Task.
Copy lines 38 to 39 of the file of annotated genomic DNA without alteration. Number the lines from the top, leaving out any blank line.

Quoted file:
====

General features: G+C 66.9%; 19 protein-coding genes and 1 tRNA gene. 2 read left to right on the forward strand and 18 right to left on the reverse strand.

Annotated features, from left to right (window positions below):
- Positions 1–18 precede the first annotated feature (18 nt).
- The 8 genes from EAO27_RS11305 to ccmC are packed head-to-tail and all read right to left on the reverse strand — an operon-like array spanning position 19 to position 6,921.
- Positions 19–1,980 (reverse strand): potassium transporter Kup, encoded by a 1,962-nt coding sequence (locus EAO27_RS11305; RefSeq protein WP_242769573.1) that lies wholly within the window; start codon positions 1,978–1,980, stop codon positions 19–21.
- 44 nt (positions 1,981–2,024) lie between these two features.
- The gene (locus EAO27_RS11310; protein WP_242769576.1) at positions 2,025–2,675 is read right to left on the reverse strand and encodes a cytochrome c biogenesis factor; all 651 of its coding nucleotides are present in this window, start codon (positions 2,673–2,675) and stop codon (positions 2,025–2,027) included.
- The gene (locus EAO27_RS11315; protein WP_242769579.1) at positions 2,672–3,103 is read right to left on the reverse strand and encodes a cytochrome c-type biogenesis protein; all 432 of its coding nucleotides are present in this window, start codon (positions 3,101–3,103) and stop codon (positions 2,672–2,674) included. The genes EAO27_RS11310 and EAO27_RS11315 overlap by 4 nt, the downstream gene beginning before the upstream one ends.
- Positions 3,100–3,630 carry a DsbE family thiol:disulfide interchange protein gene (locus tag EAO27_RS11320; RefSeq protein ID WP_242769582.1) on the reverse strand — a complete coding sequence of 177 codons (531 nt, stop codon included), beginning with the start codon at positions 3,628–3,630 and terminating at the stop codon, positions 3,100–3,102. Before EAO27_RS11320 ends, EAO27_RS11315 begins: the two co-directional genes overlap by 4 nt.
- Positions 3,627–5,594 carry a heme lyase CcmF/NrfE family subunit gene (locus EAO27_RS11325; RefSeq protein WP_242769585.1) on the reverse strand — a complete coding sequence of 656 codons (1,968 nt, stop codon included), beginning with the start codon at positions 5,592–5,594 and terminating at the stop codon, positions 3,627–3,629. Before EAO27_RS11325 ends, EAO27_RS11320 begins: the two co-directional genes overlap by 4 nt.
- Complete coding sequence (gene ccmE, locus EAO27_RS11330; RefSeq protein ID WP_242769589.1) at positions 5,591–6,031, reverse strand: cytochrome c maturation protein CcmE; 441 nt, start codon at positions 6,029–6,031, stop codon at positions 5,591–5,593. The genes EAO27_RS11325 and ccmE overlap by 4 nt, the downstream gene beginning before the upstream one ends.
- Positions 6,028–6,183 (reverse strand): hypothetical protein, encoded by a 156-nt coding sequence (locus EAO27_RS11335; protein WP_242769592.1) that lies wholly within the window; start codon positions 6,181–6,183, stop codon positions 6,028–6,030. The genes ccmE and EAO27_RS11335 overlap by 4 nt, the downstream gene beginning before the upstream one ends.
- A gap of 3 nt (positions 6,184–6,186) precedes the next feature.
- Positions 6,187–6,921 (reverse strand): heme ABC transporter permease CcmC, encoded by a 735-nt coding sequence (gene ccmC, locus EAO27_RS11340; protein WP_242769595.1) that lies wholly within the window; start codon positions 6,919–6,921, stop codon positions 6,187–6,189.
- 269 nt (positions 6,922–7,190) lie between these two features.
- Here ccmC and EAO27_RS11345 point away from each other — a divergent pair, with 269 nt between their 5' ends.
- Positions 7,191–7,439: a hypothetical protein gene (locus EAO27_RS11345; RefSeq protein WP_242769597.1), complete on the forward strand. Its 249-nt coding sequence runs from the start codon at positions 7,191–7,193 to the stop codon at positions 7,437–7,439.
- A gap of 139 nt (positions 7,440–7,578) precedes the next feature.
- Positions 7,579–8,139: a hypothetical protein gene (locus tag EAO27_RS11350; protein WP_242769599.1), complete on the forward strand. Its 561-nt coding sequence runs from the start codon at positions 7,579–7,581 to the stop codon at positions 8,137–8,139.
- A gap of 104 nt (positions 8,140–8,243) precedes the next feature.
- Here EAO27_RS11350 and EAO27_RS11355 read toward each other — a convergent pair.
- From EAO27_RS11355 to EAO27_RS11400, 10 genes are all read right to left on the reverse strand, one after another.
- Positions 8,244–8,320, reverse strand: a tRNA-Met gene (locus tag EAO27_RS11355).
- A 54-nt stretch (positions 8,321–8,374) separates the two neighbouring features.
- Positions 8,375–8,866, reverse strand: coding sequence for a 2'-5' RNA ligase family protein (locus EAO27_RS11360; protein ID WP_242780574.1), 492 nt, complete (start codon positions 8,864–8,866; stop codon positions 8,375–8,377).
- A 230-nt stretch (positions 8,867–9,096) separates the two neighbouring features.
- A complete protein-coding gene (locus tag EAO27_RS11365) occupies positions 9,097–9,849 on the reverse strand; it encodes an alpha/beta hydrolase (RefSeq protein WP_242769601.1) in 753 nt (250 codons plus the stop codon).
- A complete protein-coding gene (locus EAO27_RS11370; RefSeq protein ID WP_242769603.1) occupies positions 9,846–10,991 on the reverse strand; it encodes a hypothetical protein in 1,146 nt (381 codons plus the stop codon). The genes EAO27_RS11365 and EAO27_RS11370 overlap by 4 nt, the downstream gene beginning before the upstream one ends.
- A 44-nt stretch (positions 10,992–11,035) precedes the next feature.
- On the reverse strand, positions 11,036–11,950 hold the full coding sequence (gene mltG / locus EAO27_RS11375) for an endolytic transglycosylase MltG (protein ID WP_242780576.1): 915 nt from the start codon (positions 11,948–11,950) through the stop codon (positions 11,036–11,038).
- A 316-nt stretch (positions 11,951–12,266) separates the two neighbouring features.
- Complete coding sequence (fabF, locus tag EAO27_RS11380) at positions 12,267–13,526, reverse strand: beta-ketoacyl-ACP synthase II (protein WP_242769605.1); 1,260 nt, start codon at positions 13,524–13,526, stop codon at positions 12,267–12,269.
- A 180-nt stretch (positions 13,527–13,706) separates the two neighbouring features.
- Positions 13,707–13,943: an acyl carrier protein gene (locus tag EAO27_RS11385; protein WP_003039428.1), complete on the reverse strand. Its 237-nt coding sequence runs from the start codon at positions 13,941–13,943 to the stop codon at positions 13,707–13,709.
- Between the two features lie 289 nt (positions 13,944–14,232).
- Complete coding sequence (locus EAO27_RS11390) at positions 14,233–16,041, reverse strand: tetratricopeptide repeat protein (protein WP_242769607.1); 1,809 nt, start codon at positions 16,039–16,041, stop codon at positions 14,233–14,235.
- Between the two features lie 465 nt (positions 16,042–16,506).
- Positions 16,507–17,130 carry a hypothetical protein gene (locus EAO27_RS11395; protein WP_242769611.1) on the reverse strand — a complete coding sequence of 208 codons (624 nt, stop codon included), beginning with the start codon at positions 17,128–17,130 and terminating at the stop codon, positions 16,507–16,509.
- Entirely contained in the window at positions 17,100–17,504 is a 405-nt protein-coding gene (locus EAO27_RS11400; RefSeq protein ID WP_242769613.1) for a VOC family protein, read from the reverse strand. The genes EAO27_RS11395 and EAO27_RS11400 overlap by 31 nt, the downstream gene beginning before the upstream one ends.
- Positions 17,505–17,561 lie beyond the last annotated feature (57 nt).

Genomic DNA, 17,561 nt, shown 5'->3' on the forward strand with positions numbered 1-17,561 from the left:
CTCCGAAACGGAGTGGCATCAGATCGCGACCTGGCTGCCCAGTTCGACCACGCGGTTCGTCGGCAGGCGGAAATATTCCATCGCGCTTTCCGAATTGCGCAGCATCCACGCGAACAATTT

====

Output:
- Positions 16,507–17,130 carry a hypothetical protein gene (locus EAO27_RS11395; protein WP_242769611.1) on the reverse strand — a complete coding sequence of 208 codons (624 nt, stop codon included), beginning with the start codon at positions 17,128–17,130 and terminating at the stop codon, positions 16,507–16,509.
- Entirely contained in the window at positions 17,100–17,504 is a 405-nt protein-coding gene (locus EAO27_RS11400; RefSeq protein ID WP_242769613.1) for a VOC family protein, read from the reverse strand. The genes EAO27_RS11395 and EAO27_RS11400 overlap by 31 nt, the downstream gene beginning before the upstream one ends.